On Saturday April 16, a 7.8 magnitude earthquake struck Ecuador killing hundreds of people, leaving thousands wounded and causing severe damage to infrastructure. Access to safe drinking water and storage, as well as shelter is urgently needed. With your help we can reach the most vulnerable populations with vital assistance.
Agriculture can drive growth and development. And there is general consensus that there is enough food to feed everyone on the planet. But instead, food prices are rising. Biofuel crops are competing for land with food crops. The risk of widespread hunger is increasing across the world.
Agriculture and livelihoods
Men and women across the world depend on rural areas for their income: from agricultural laborers in the United States to pastoralists in Tanzania; from maize farmers in Central America to fisher-folk in East Asia.
Women are particularly reliant on agriculture for their livelihoods. In poverty-stricken areas, agriculture provides food security and jobs that aren’t available elsewhere.
More than any other sector, investment in agriculture produces results. And investing in women’s agricultural livelihoods can really make a difference in our efforts to reduce poverty while at the same time upholding their rights.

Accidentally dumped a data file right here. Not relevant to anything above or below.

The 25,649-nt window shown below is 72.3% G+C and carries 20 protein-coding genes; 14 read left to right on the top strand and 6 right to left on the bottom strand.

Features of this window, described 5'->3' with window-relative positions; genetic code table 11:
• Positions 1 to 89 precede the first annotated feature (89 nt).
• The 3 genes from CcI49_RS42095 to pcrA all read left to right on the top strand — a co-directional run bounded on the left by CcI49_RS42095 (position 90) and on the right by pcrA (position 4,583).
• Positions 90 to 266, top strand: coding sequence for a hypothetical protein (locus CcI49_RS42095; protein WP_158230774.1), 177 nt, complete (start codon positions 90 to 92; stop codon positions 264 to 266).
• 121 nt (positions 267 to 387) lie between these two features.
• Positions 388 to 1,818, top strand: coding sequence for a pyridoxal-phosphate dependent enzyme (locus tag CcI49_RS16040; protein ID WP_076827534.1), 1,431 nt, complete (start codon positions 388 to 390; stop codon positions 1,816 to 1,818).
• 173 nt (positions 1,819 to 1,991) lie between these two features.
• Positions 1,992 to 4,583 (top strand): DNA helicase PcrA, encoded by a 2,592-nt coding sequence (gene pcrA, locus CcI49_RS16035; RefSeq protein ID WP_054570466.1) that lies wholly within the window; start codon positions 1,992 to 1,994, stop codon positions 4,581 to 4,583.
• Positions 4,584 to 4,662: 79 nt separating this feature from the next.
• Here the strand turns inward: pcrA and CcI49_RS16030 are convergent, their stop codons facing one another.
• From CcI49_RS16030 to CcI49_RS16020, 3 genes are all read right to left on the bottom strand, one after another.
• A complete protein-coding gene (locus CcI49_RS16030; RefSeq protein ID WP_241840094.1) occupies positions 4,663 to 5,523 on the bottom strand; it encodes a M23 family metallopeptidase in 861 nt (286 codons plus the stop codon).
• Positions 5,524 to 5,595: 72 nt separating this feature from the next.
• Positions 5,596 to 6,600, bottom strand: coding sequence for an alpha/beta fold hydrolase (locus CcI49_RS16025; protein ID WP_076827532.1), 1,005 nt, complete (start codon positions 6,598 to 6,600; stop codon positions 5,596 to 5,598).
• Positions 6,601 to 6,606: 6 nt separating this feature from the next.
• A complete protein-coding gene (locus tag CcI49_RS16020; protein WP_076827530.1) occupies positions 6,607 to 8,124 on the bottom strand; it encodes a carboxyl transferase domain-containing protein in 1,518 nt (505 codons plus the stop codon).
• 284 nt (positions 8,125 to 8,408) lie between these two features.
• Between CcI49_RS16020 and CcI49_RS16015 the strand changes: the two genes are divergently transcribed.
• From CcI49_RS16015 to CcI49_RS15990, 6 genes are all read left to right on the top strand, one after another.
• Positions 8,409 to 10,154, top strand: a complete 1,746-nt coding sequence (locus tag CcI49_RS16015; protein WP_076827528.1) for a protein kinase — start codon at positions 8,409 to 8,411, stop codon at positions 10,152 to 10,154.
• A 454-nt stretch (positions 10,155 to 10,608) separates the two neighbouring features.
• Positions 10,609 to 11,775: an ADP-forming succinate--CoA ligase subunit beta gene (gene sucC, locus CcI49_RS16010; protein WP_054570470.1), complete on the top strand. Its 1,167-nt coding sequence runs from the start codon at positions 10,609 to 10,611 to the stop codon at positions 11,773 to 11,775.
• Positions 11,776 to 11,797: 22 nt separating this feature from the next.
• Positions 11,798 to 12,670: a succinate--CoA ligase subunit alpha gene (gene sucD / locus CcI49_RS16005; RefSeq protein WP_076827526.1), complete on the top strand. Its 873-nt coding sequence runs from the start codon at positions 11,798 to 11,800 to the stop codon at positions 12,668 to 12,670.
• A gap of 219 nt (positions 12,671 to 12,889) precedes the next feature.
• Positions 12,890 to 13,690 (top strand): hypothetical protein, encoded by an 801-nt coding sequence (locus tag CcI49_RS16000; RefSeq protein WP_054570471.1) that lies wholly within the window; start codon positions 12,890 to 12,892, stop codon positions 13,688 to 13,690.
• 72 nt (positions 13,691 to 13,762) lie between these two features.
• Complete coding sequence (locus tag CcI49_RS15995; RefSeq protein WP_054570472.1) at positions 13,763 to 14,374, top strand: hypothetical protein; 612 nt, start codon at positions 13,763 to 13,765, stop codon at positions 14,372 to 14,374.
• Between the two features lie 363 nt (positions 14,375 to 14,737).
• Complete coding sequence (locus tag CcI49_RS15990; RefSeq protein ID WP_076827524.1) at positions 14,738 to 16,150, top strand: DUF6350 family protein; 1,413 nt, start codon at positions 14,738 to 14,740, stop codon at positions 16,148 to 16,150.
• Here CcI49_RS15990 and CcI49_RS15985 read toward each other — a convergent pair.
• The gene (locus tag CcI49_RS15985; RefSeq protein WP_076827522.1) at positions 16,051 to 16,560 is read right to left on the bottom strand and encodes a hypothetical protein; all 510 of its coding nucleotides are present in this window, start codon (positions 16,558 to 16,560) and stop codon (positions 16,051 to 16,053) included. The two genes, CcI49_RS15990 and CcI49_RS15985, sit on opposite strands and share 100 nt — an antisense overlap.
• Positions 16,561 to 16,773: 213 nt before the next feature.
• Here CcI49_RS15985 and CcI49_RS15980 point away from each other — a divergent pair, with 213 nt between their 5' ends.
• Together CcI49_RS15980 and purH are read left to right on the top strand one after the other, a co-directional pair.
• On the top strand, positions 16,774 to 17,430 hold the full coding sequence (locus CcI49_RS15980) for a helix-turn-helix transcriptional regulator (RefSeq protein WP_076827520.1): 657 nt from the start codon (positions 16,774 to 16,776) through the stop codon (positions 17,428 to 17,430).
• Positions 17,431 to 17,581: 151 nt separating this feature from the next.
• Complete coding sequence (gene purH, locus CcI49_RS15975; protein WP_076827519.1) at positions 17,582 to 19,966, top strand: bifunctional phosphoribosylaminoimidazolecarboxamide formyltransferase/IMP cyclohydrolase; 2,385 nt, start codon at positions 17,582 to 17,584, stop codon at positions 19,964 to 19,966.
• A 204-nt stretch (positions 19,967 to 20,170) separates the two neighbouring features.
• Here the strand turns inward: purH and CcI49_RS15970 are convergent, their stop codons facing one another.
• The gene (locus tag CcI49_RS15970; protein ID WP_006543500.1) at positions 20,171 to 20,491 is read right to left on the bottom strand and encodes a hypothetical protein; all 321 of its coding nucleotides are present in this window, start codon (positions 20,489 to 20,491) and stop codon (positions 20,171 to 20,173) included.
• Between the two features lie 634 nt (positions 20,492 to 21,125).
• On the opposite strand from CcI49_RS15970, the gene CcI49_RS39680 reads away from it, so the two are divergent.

But the challenges can’t be underestimated: environmental degradation, climate change, new technologies and skyrocketing energy prices all have an impact on poor farmers and workers.
What needs to happen
The situation is very complex. What happens to farmers and agricultural workers varies from country to country. Nonetheless, there are some common solutions.
Oxfam is pressing governments and international institutions to invest in agriculture in ways that promote food security, for instance through crop diversification and more sustainable water management. This will help reduce the proportion of their budget families spend on food.
Ensuring secure access to land and its fair distribution – especially to women – is essential for sustainable agriculture. Oxfam works to support organizations of small-scale farmers who need access to markets in order to sell what surplus they can grow.